Study confirms Facebook is dead among UK teenagers

Mark Leiser: I am a PhD Candidate in Cyber Law at the University of Strathclyde in Glasgow. I have written submissions for the Leveson Inquiry into the culture and ethics of the media and for the Scottish Parliament on the use of social media during trials. My PhD is supervised by Professor Andrew Murray at the London School of Economics and focuses on the effectiveness of cyber-regulation. My research and interests revolve around main areas of Internet law and policy including internet governance & regulation, democracy, social media, privacy, and intellectual property. My PhD research focuses on developing a system of modelling to measure the effectiveness and legitimacy of Internet Regulation. I write in a personal capacity.

A new study has confirmed what I stated in an article for The Drum earlier this year: In the UK, Facebook is basically dead and buried among teenagers.

This new study, funded in part by the European Union, has determined that Facebook is so uncool, that teenagers are moving away from the social media giant and onto the small niche social media apps.

The report shows some insights about how teenagers view Facebook. As you may recall, I referred to a term I coined, ‘transactional costs’. Posting on Facebook for teenagers comes with too much of a price. This ‘cost’ of being on the same social network as your mum, dad, and granny is simply too high for teenagers to join and be active users on the network. This comes about as a result of the consequences of posting, the risks and costs of too-much parental oversight, and the embarrassing friends that post secrets online out-with the expectations of rapidly developing teenage social norms.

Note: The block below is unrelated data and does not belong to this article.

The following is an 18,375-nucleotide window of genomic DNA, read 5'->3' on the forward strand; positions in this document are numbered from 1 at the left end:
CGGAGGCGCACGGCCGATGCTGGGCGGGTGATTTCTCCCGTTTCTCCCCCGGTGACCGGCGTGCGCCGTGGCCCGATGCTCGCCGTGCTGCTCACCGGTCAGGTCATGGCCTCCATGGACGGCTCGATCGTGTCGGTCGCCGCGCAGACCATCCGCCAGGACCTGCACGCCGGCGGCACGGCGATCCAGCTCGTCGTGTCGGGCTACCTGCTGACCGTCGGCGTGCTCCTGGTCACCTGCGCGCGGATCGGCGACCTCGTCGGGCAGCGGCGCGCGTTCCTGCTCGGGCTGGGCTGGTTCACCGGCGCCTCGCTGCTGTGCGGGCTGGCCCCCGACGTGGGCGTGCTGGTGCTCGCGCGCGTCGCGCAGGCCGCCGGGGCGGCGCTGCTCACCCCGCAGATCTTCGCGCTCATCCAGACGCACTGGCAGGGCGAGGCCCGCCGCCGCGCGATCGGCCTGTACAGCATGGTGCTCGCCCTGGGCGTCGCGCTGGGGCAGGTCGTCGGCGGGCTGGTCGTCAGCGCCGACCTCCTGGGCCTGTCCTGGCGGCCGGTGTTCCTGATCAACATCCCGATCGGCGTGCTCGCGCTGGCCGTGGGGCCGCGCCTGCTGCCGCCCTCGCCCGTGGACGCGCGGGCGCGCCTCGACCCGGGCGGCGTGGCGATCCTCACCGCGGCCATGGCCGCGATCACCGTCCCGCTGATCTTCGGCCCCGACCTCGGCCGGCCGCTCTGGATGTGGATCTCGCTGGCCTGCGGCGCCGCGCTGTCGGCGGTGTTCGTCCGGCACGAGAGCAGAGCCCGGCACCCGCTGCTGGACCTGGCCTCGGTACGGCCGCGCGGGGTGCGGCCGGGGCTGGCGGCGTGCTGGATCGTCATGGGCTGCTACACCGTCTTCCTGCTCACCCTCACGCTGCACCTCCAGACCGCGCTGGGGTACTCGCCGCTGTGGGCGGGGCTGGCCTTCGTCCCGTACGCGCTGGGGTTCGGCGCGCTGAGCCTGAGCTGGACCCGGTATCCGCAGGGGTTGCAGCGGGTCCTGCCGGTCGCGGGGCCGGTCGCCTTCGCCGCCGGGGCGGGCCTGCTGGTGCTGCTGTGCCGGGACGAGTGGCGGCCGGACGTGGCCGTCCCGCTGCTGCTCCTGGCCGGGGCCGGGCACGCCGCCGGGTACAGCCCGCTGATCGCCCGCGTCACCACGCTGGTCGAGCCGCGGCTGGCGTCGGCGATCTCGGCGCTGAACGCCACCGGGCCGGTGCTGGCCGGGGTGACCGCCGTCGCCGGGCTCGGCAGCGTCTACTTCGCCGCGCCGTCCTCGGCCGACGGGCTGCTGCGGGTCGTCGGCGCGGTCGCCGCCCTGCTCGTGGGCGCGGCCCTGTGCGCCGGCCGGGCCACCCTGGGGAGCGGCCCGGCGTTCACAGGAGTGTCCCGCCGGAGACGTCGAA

These transactional costs have resulted in more niche apps that ensure more privacy is built into the platforms they are using. Take Tumblr for instance. It provides anonymity and a wealth of social content at the same time. SnapChat is the new erasable Internet personified. What’s App gives the exact same product as FB chat, without the need for a Facebook account.

The study confirms this: "Instead, four new contenders for the crown have emerged: Twitter, Instagram, Snapchat and WhatsApp. This teaches us a number of important lessons about winning the app war.”

This migration is not down to some mass exodus over NSA surveillance and big corporate brother. Teenagers are leaving Facebook altogether.

To be even more concise, the research organizers claim: “What we’ve learned from working with 16-18 year olds in the UK is that Facebook is not just on the slide, it is basically dead and buried. Mostly they feel embarrassed even to be associated with it. Where once parents worried about their children joining Facebook, the children now say it is their family that insists they stay there to post about their lives. Parents have worked out how to use the site and see it as a way for the family to remain connected. In response, the young are moving on to cooler things.”

There you go. Facebook is dying amongst teenagers in the UK. Ironically, Instagram is thriving. (Instagram is owned by Facebook), so it is not all lost for Zuckerberg et al. It just proves that the kids just want to be left alone and will find privacy in a manner that comes at far less a transactional cost.

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